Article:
In the not-so-distant future, students will be able to graduate from high school without ever touching a book. Twenty years ago, they could graduate from high school without ever using a computer. In only a few decades, computer technology and the Internet have transformed the core principles of information, knowledge and education.
Indeed, today you can fit more books on the hard disk of your laptop computer than in a bookstore carrying 60,000 titles. The number of Web pages on the Internet is rumored to have exceeded 500 billion, enough to fill 10 modern aircraft carriers with the equivalent number of 500-page, 453g books.
Such analogies help us visualize the immensity of the information explosion and ratify the concerns that come with it. Web search engines are the only mechanism with which to navigate this avalanche of information, so they should not be mistaken for an optional accessory, one of the buttons to play with, or a tool to locate the nearest pizza store. Search engines are the single most powerful distribution points of knowledge, wealth, and yes, misinformation.
When we talk about Web search, the first name that pops up is, of course, Google. It is not far-fetched to say that Google made the Internet what it is today. It shaped a new generation of people who are strikingly different from their parents. Baby boomers might be the best placed to appreciate this, since they experienced Rock ‘n’ Roll as kids and Google as parents.
Google’s design was based on statistical algorithms. But search technologies that are based on statistical algorithms cannot address the quality of information, simply because high-quality information is not always popular, and popular information is not always high-quality. You can collect statistics until the cows come home, but you cannot expect statistics to produce an effect beyond what they are good for.
In addition, statistics collection systems are backward-looking. They need time for people to make referrals and time to collect them. Therefore, new publications and dynamic pages that change their content frequently are already beyond the scope of the popularity methods, and searching this material is vulnerable to rudimentary techniques of manipulation.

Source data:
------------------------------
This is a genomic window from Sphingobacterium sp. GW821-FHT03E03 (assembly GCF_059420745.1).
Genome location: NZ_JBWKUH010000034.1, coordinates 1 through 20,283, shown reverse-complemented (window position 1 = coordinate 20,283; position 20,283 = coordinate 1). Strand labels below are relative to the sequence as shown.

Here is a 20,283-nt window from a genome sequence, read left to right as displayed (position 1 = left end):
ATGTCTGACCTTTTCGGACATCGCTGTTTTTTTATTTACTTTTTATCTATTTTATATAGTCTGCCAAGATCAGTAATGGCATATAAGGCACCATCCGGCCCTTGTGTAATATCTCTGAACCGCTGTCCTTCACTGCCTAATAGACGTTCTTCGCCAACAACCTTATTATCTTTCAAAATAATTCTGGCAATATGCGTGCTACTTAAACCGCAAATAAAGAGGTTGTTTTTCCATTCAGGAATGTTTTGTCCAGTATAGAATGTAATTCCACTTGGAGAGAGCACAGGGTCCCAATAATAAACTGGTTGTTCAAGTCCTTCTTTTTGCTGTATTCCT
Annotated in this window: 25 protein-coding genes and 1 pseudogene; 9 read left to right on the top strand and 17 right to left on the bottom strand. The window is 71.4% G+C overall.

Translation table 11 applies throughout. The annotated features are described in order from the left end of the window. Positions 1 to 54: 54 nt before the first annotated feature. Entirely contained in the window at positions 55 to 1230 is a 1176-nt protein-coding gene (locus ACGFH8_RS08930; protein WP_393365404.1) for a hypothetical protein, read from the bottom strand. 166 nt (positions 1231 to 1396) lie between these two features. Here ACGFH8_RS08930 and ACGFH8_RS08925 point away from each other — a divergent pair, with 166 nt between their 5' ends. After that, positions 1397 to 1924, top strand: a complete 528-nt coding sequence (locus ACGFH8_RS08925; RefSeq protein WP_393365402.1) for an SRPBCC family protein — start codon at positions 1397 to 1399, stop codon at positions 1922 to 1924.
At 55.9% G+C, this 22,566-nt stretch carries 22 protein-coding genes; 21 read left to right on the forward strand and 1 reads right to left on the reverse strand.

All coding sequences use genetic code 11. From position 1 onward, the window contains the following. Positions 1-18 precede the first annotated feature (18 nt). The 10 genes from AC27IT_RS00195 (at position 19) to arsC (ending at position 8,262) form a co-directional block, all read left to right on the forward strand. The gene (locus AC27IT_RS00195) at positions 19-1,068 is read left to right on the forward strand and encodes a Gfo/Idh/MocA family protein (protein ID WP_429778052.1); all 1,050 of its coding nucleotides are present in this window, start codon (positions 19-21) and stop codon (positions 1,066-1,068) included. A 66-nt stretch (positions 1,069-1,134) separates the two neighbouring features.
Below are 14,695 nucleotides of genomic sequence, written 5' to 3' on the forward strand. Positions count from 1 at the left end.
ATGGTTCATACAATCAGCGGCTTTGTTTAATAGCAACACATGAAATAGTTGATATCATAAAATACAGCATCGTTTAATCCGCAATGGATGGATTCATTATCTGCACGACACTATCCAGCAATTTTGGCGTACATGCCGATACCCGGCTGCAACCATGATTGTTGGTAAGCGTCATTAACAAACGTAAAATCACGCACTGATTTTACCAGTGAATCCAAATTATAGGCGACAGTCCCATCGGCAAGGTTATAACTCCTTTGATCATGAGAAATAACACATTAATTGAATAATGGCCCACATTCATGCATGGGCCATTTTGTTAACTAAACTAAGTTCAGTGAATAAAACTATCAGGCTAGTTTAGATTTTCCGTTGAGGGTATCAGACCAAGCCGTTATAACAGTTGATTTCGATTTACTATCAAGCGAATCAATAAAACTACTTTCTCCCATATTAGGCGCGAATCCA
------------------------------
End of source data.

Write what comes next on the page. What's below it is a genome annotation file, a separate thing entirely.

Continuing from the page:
For example, the inefficiencies of today’s search engines have created a new industry called Search Engine Optimization, which focuses on strategies to make Web pages rank high against the popularity criteria of Google-esque search engines. It is a billion-dollar industry. If you have enough money, your Web page can be ranked higher than many others that are more credible or higher quality. Since the emergence of Google, quality information has never been so vulnerable to the power of commercialism.
Information quality, molded in the shadow of Web search, will determine the future of mankind, but ensuring quality will require a revolutionary approach, a technological breakthrough beyond statistics. This revolution is underway, and it is called semantic technology.
The underlying idea behind semantic technology is to teach computers how the world operates. For example, when a computer encounters the word “bill,” it would know that “bill” has 15 different meanings in English. When the computer encounters the phrase “killed the bill,” it would deduce that “bill” can only be a proposed law submitted to a legislature, and that “kill” could mean only “stop.”